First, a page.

But having done that, all that remains is to thread wires through suitable holes, glue the LEDs to "ceilings" ...
... and there you are.

Here is the pub assembled with lights.
The roof is not yet finished as it had to be glued on after all was working. You can glimpse part of the festoon of electrical knitting on the left. And here is the same building but in the dark ...
... described (in cruel irony) by No 1 son as a "pub on fire"!! The lights are nowhere near as bright as that in reality, but blame the phone camera which adjusts its own exposure.

A pleasing first effort but better soldering would improve the neatless of the wiring. Fortunately, the twisted mess will be well hidden underneath the baseboard.

And St Hardulph's Church Peterville has also gained lights and a stained glass window.

## No neither did fbb. A hagiographer writes biographies of the Saints.

** Most people have two hands; some (sadly) have only one; some have none. That means that the average number of hands is less than two - very slightly less. Hence fbb (and most human beings) have more than the average. Think about it!
Nanki Poo Says it All
(from the Mikado by Gilbert & Sullivan)

The colours that bloom in the spring, 
Tra la,
Breathe promise whene'er the sun shines;
 As we wait at the stop and we sing, 
Tra la,
 We welcome the bus that they bring, 
Tra la,
If we could work out the times
If we could work out the times
 And that's what we mean when we say frustrating, 
When cursing the colours that Stagecoach may bring. 
Tra la la la la,
Tra la la la la,
The colours that Stagecoach may bring.

Stagecoach Northampton has a (bad) habit of using different colours of text to highlight timetable "exceptions". Their new timetable for the cross town route 16 and 17 starts today. The route is changed on the north of the town, reverting to the pattern of the old** First Bus service 4.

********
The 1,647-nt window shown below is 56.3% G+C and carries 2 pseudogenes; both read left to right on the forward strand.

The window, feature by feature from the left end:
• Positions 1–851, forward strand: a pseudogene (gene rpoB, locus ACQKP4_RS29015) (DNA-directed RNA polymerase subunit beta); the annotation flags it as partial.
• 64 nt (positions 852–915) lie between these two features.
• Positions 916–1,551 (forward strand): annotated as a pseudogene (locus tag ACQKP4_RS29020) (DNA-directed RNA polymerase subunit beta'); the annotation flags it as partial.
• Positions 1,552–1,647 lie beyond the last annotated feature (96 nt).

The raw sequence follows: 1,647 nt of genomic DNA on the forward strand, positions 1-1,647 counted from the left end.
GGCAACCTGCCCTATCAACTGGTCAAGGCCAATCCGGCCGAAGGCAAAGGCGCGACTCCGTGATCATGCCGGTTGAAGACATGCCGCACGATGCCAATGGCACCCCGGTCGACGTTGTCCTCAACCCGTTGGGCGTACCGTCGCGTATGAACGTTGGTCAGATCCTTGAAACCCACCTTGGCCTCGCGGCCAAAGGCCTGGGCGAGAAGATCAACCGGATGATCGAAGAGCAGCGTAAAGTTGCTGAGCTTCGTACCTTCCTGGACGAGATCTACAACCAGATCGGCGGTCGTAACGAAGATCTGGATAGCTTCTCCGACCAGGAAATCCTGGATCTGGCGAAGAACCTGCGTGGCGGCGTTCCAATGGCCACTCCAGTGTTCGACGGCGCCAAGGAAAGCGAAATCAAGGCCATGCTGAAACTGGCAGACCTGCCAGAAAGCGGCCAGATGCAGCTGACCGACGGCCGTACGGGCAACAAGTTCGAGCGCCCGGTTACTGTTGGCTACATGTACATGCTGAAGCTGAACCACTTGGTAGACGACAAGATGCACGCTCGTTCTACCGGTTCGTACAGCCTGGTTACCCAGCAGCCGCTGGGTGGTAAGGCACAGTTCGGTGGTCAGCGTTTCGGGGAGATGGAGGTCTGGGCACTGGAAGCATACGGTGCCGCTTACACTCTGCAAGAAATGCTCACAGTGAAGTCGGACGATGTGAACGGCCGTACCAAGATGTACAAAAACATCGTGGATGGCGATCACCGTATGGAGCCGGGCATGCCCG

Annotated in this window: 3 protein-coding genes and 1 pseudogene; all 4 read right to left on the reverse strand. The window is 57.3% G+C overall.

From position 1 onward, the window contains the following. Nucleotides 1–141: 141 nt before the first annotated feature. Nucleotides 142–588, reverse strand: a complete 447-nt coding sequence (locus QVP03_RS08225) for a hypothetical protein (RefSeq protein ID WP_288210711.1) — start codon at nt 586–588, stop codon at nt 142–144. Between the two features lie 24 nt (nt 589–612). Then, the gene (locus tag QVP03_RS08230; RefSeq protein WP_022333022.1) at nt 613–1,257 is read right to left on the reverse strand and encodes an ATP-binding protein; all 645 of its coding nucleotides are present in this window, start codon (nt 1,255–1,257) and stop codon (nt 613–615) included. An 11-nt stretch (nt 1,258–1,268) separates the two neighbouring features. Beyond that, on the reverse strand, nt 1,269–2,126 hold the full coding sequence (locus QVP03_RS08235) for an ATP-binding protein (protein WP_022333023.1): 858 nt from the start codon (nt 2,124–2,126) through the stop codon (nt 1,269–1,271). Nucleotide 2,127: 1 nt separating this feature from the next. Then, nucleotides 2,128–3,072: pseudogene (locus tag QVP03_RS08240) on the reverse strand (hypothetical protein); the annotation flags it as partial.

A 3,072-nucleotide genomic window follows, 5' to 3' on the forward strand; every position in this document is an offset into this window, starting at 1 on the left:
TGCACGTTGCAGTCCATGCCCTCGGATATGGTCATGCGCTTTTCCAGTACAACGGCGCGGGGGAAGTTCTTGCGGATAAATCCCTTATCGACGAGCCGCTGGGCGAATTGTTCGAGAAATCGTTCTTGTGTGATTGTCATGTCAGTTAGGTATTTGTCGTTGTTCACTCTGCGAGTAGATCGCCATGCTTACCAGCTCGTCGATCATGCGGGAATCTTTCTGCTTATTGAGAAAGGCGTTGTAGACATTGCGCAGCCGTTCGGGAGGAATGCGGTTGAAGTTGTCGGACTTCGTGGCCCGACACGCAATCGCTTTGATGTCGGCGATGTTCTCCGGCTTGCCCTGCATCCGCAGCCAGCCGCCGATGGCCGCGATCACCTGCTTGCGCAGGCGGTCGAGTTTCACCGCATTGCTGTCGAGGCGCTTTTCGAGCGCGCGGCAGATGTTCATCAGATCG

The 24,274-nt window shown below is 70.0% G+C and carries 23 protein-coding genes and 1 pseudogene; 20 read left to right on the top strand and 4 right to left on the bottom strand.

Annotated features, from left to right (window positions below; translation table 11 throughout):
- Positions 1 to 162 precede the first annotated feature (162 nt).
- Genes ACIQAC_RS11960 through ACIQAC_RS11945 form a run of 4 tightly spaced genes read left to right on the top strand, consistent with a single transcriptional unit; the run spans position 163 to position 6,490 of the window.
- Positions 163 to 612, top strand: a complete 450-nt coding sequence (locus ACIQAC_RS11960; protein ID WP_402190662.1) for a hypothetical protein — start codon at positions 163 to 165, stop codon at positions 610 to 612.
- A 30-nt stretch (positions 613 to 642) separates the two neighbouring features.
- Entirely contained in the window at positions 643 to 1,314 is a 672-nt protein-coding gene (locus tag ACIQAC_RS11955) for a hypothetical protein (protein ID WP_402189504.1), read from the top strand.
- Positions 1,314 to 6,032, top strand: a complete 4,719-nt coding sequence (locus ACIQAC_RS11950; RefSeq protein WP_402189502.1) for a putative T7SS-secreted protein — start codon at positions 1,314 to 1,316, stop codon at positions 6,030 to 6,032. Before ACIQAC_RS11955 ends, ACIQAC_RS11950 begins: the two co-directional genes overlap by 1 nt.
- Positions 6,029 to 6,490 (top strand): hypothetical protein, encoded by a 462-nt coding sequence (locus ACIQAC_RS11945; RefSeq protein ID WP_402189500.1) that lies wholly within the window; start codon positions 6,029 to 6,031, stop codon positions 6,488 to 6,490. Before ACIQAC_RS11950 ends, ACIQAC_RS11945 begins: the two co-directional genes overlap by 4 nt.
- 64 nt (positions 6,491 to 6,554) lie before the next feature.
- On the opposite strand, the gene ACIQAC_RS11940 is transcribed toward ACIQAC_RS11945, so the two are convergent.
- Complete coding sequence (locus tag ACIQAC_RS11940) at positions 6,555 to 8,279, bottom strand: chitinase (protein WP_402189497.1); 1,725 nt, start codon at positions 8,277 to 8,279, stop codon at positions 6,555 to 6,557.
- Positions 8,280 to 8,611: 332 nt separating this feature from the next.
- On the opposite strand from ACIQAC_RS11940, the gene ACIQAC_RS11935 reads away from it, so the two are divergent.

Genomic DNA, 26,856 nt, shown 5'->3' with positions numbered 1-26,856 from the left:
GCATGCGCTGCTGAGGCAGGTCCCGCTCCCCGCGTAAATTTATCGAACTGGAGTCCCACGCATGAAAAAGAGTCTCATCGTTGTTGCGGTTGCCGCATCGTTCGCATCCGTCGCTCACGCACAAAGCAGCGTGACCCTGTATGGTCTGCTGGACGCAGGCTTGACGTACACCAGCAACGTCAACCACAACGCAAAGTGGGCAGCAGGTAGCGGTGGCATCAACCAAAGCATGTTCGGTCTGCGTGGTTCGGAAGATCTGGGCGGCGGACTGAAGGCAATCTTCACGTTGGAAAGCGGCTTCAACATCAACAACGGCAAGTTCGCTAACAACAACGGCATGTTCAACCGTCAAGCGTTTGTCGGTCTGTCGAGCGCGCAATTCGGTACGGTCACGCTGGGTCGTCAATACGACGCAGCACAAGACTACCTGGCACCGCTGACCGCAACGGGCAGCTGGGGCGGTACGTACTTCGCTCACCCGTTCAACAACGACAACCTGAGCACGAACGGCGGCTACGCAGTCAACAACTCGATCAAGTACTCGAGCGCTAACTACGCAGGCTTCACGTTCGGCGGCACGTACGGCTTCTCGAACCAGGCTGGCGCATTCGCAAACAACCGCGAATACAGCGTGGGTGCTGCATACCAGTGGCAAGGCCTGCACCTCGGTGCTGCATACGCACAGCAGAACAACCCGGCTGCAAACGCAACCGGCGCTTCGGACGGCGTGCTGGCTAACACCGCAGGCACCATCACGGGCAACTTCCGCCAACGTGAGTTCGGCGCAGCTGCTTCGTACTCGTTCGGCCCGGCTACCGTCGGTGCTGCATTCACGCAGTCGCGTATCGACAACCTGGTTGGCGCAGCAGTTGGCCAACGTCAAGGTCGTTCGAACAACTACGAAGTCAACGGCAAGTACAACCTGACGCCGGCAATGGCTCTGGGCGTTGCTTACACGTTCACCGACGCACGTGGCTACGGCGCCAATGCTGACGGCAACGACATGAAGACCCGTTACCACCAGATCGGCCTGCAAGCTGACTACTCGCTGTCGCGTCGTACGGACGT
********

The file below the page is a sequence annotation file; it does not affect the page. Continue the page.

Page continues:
But the timetable is(n't) a joy to behold, full of the colours of spring, tra la. (click on the timetable extract to enlarge)
Blue text is for buses than run Monday to Saturday
Pink is Monday to Friday only
Orange is Saturday only
Green - runs 1 or 2 minutes later Monday to Friday
Black - runs 2 minutes later on Saturdays
                 (i.e. 0852 from North Gate)

Dead easy for those with impaired vision! Now if the Stagecoach leaflet had a set of times for Monday to Friday and a separate bank for Saturday, NONE misleading onslaught of hues of this would be necessary.

Sometimes you can be too "clever"!

** Even further back in the mists of antiquity, Northampton Corporation Transport ran services 3 and 16 via Kingsthorpe to the Easter Avenue area.
Chalcombe Avenue (the first wiggle on the map above) was served by 24 and 25 an extension of the very old 5 to Five Bells, i.e. Kingsthorpe.  The bigger loop via new building on Obelisk Rise materialised in the 60s.

Thanks to our Northampton correspondent for information and idea!
 Next bus blog : Monday 13th April